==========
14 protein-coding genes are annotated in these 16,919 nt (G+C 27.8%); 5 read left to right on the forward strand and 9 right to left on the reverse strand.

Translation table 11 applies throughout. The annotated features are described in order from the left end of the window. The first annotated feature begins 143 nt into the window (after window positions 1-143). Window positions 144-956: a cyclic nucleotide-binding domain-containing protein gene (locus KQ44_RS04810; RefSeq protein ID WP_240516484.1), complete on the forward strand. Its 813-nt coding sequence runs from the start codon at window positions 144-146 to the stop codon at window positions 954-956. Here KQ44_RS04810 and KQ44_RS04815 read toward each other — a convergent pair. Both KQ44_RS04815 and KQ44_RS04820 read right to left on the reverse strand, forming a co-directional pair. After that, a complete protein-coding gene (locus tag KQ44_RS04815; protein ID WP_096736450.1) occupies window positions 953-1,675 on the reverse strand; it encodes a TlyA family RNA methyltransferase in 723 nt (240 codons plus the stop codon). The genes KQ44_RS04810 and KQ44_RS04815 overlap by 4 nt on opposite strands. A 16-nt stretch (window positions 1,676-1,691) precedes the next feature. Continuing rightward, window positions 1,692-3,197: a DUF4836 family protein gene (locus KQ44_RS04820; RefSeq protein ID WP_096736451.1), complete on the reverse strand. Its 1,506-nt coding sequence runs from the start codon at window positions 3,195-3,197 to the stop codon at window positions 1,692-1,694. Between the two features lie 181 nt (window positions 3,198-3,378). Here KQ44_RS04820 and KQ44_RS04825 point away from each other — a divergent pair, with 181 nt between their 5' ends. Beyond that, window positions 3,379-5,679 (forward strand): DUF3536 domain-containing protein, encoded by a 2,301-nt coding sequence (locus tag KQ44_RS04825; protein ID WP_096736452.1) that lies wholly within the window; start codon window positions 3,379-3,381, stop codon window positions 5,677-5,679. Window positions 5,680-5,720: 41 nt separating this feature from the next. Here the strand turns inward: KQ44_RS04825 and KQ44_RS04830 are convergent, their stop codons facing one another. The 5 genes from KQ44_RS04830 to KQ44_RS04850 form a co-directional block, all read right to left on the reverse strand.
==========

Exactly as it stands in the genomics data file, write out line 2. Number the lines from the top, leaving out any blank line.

Translation table 11 applies throughout. The annotated features are described in order from the left end of the window. The first annotated feature begins 143 nt into the window (after window positions 1-143). Window positions 144-956: a cyclic nucleotide-binding domain-containing protein gene (locus KQ44_RS04810; RefSeq protein ID WP_240516484.1), complete on the forward strand. Its 813-nt coding sequence runs from the start codon at window positions 144-146 to the stop codon at window positions 954-956. Here KQ44_RS04810 and KQ44_RS04815 read toward each other — a convergent pair. Both KQ44_RS04815 and KQ44_RS04820 read right to left on the reverse strand, forming a co-directional pair. After that, a complete protein-coding gene (locus tag KQ44_RS04815; protein ID WP_096736450.1) occupies window positions 953-1,675 on the reverse strand; it encodes a TlyA family RNA methyltransferase in 723 nt (240 codons plus the stop codon). The genes KQ44_RS04810 and KQ44_RS04815 overlap by 4 nt on opposite strands. A 16-nt stretch (window positions 1,676-1,691) precedes the next feature. Continuing rightward, window positions 1,692-3,197: a DUF4836 family protein gene (locus KQ44_RS04820; RefSeq protein ID WP_096736451.1), complete on the reverse strand. Its 1,506-nt coding sequence runs from the start codon at window positions 3,195-3,197 to the stop codon at window positions 1,692-1,694. Between the two features lie 181 nt (window positions 3,198-3,378). Here KQ44_RS04820 and KQ44_RS04825 point away from each other — a divergent pair, with 181 nt between their 5' ends. Beyond that, window positions 3,379-5,679 (forward strand): DUF3536 domain-containing protein, encoded by a 2,301-nt coding sequence (locus tag KQ44_RS04825; protein ID WP_096736452.1) that lies wholly within the window; start codon window positions 3,379-3,381, stop codon window positions 5,677-5,679. Window positions 5,680-5,720: 41 nt separating this feature from the next. Here the strand turns inward: KQ44_RS04825 and KQ44_RS04830 are convergent, their stop codons facing one another. The 5 genes from KQ44_RS04830 to KQ44_RS04850 form a co-directional block, all read right to left on the reverse strand.